Advisory Committees allow a board or President/CEO to tap into both (a)
a broader community for engagement with the work of the board, and (b)
important perspectives on strategic matters.
Advisory committees and commissions are entirely consistent with principles
of good governance for the effective exercise of informed decision-making.
The timely bringing together of important and relevant expertise can be
an important input in the information flow to decision-makers
Advisory Committees are there for touching base only. There needs to be
clear terms of reference for expected time commitment. Generally advisory
committees are not paid consultants, so the extent of formal information
assembly and evaluation is limited. Ideally for short term, specific purposes.
If of value over the longer term, as with any advisors [audit/legal],
competency matrices for appointments, mechanisms for succession, and limited
terms for service, are advised.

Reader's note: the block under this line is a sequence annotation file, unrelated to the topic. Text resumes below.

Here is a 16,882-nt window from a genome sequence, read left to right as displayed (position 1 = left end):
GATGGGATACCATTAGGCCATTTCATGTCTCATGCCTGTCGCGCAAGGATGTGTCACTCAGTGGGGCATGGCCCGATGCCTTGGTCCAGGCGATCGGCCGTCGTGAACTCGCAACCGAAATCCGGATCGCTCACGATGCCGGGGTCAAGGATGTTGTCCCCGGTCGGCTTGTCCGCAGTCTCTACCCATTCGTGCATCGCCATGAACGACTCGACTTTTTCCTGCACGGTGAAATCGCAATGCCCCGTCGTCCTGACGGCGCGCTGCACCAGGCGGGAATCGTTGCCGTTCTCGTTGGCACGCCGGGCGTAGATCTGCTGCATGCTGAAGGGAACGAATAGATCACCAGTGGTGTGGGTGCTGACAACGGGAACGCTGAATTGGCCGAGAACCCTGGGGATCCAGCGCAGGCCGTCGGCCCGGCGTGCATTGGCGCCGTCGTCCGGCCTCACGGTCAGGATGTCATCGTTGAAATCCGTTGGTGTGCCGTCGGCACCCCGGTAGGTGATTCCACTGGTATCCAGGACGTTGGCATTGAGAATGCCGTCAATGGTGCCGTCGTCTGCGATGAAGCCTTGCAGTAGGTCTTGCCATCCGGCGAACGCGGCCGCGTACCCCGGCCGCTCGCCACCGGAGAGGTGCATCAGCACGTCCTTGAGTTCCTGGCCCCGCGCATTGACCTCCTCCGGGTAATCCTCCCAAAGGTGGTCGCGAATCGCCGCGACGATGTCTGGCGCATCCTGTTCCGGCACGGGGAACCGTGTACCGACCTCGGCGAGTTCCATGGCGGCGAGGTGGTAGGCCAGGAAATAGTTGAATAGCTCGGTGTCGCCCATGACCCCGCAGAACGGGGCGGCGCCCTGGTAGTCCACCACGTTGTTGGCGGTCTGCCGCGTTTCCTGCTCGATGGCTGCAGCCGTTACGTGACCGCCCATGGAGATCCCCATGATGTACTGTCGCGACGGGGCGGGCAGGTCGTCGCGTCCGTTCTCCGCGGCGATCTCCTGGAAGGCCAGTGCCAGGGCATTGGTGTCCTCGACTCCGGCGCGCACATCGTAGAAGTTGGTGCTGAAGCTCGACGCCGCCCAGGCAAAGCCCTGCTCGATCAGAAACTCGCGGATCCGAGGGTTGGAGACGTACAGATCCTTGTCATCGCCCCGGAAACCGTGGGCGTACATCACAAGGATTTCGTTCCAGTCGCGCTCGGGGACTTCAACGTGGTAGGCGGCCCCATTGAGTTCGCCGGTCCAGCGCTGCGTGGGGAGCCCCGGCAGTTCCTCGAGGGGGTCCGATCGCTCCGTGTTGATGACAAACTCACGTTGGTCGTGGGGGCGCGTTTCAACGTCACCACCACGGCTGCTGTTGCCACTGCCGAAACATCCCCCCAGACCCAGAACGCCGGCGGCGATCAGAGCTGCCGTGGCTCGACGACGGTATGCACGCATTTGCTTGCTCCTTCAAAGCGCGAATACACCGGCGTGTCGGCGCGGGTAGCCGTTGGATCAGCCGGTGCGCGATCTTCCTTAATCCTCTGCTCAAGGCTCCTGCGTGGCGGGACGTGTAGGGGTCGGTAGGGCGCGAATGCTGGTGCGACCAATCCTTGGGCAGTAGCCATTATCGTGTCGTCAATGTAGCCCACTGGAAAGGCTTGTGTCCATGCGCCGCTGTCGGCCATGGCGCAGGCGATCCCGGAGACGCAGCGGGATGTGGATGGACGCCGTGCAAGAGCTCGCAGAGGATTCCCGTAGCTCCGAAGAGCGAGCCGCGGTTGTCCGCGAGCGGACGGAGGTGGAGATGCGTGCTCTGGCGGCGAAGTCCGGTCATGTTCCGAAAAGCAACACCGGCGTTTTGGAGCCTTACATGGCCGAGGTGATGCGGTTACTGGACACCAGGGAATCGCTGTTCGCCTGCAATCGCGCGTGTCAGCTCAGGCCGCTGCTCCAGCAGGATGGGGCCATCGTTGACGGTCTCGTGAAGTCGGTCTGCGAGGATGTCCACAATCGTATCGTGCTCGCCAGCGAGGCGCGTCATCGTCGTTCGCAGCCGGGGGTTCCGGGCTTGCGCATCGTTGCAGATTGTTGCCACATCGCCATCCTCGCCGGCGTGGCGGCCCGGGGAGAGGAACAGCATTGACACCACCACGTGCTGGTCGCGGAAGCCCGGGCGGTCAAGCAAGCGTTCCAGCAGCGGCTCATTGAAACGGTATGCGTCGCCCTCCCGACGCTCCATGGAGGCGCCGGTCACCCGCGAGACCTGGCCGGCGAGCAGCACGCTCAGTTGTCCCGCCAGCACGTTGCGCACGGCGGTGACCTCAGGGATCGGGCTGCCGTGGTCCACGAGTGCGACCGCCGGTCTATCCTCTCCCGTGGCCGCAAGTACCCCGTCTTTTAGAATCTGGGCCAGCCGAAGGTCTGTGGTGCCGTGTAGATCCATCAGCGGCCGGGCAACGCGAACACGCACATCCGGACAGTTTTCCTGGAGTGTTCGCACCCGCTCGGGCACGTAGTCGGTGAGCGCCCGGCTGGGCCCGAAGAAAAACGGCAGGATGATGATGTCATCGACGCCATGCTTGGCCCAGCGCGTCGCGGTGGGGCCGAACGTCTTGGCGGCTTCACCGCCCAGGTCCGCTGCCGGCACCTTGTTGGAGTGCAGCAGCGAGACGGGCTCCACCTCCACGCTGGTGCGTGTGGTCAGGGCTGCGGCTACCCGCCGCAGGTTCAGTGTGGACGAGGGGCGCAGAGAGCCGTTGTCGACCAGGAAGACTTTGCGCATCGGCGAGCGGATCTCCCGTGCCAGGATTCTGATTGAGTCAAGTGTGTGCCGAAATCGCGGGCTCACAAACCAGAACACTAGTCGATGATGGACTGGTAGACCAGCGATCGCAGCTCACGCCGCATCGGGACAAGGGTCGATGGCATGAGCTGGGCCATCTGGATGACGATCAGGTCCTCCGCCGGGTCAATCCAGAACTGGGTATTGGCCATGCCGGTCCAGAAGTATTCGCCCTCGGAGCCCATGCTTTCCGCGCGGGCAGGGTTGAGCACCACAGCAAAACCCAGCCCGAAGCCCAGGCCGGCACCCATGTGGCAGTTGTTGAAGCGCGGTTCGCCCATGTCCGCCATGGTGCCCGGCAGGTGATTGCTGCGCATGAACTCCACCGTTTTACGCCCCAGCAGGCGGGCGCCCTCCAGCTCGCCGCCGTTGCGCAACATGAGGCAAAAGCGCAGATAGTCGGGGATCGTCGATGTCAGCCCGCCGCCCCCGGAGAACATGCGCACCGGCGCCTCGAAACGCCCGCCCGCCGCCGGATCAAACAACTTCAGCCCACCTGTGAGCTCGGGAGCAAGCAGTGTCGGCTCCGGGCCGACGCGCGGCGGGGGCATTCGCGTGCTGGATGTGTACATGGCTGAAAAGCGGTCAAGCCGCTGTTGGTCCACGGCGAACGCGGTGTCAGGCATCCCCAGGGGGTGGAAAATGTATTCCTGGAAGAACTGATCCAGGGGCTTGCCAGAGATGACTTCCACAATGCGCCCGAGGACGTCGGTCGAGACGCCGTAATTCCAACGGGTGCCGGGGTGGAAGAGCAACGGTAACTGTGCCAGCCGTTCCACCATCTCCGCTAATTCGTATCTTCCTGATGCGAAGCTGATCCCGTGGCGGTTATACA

A “Commission” generally is set up with a higher level of
procedure with a view to accountability.
These procedures, however, need to be carefully considered in balancing
the purposes of the commission, its authority either as fact-finding or
decision-making, and the impact of its work.
Obligations of due care require that decision-makers take reasonable care
in the assembly and consideration of information before making a decision.
An advisory committee can be set up as a very informal gathering once
or twice per year, in which case the terms of reference should provide
that the intent is for limited input based on imperfect information.
Principles of legal liability can kick in if an “advisory committee”
starts to wear the cloak of decision-making authority. Use an advisory
committee for advice, not decisions.
Commissions need governance frameworks which provide appropriate procedural
standards, to be responsive to issues of time and budget, and legal liability,
while not trammeling principles of fairness and procedural integrity.